Yeo's public relations disaster is averted at the last minute

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* It's been a (little) while since anyone accused the Conservatives of hubris, but the party's Environment and Transport spokesman, Tim Yeo, narrowly avoided a PR disaster when he recently decided to pose in front of the Whitehall department he hopes to inherit.

* It's been a (little) while since anyone accused the Conservatives of hubris, but the party's Environment and Transport spokesman, Tim Yeo, narrowly avoided a PR disaster when he recently decided to pose in front of the Whitehall department he hopes to inherit.

Anxious to prove just how confident he is of a Tory triumph at the polls, Yeo was planning an official press photo-call with the rest of his shadow team outside their "future" government offices.

It was at this point, Pandora hears, that the amiable shadow minister - who last week publicly declared that his party had "rejoined the human race" - found himself up against the PR savvy of one Michael Howard, who did not share his enthusiasm for the publicity shots.

"It's normal for civil servants to meet shadow ministers before a general election, as there's a chance they could soon be working together," explains a shadow cabinet source. "But Tim thought it would be a good idea to take this further, and prove he and his team were genuinely preparing for government, by posing for photos outside the building.

"Michael made it quite clear what he thought of the idea, and was pretty scathing. Tim was rather cheesed off, but perhaps not everyone shares his optimism for the coming months."

When asked about Yeo's ill-fated publicity bid yesterday, a party spokesman declined to return my calls.

* BEHIND HIS shy exterior, David Hockney is learning a thing or two from the self-publicising young Turks of the British art world.

Last night, the pop artist launched an exhibition that he is curating of the photographs taken by his old friend Robert Mapplethorpe. The photographer, who died in 1989, is best known for his homoerotic pictures. But Hockney has chosen a striking portrait of himself as a centrepiece of the exhibition.

"It's an iconic picture but this is really the sort of self-referential set-up you'd expect to see from the high-living Brit artists," says one observer.

The exhibition's organisers, however, claim there is nothing strange in his decision.

"David's very much part of the exhibition," explains a spokesman for the Alison Jacques Gallery. "Although there are lots of Mapplethorpe's erotic snaps, there will also be photos of his friends, a lot of whom were David's mates too."

* THE SECURITY forces, which look after our government, have pulled up their socks after all last year's scares.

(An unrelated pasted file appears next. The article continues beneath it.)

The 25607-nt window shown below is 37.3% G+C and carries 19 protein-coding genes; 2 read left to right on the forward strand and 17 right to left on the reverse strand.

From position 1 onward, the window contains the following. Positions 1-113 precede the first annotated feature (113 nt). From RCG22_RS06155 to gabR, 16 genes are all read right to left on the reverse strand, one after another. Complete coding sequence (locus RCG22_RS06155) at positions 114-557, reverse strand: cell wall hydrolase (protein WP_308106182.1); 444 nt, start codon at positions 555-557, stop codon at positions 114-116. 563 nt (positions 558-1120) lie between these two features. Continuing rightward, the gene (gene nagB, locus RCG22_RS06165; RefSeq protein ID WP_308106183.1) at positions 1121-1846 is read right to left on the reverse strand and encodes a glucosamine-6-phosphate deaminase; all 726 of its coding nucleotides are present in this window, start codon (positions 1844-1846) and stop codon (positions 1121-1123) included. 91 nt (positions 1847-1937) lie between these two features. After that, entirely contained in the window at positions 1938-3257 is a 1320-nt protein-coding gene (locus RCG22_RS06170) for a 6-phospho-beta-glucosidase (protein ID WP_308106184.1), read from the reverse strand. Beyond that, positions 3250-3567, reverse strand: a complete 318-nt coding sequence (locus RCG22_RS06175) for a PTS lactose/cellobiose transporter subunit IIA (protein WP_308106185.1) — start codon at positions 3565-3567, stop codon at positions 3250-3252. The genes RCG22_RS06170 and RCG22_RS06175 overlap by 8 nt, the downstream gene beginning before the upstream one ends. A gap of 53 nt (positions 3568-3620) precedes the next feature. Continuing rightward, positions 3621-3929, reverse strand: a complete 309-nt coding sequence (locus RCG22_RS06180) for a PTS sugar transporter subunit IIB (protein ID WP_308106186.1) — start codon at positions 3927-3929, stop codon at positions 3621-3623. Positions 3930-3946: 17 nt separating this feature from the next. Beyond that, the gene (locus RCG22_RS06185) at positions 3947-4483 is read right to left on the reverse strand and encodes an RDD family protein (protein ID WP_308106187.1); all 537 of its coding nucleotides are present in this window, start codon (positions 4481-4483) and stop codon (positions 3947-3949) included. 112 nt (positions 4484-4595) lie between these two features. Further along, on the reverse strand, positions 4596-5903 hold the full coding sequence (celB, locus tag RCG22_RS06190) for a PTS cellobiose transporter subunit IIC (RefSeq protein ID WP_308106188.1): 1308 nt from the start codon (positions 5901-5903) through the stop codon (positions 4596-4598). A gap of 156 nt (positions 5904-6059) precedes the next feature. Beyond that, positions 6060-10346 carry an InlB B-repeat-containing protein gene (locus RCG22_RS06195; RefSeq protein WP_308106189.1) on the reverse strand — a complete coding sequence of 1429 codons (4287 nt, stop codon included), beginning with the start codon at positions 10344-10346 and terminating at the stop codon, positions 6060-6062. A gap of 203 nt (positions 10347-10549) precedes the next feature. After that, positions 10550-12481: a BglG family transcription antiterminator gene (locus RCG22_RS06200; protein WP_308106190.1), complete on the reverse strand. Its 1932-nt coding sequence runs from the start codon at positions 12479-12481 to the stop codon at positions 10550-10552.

The animal-rights charity Peta sent the Defence Secretary Geoff Hoon a belated Christmas present this week. The parcel contained a teddy bear, to remind him of their campaign to replace the army's bearskin hats with faux-fur headgear. But when it arrived at the ministry, the package was impounded.

"They called to ask us whether it was a bomb," says a spokesman. "When we explained, they went away to investigate and rang later to say their sensors were set off by the beans that the manufacturers had put in the bear's bottom."

Pandora can assure readers that the toy was not harmed, and has now been delivered to Mr Hoon.

* UNIVERSAL CONDEMNATION has greeted Prince Harry's decision to go to a party wearing a Nazi fancy-dress costume. Well - almost universal.

Charles Clarke, the Home Secretary and former Marxist, was remarkably muted in his disapproval when interviewed on Radio 4 yesterday.

"He has apologised," muttered one of the Cabinet's most outspoken members. "And I think we should leave the matter there."

How different from Clarke's behaviour just two months ago when, as Education Secretary, he attacked Harry's father Prince Charles, for his ill-judged comments on the education system.

"It seems high office has mellowed our Home Secretary," sighs a colleague.

* Interesting to note that the English rugby international Mike Tindall is being linked to a move to the Premiership side Gloucester.

With up to four top clubs said to be hoping to secure the burly star's services (after it was revealed he was at odds over a new contract with his current club Bath), Pandora wonders whether his choice might be swayed by something as mundane as geography.

For the Gloucester ground is a mere 30 minutes' drive from Gatcombe Park, the grand family home of Princess Anne and her daughter, Zara Phillips, who is currently stepping out with Mr Tindall. Convenient all round.

pandora@independent.co.uk

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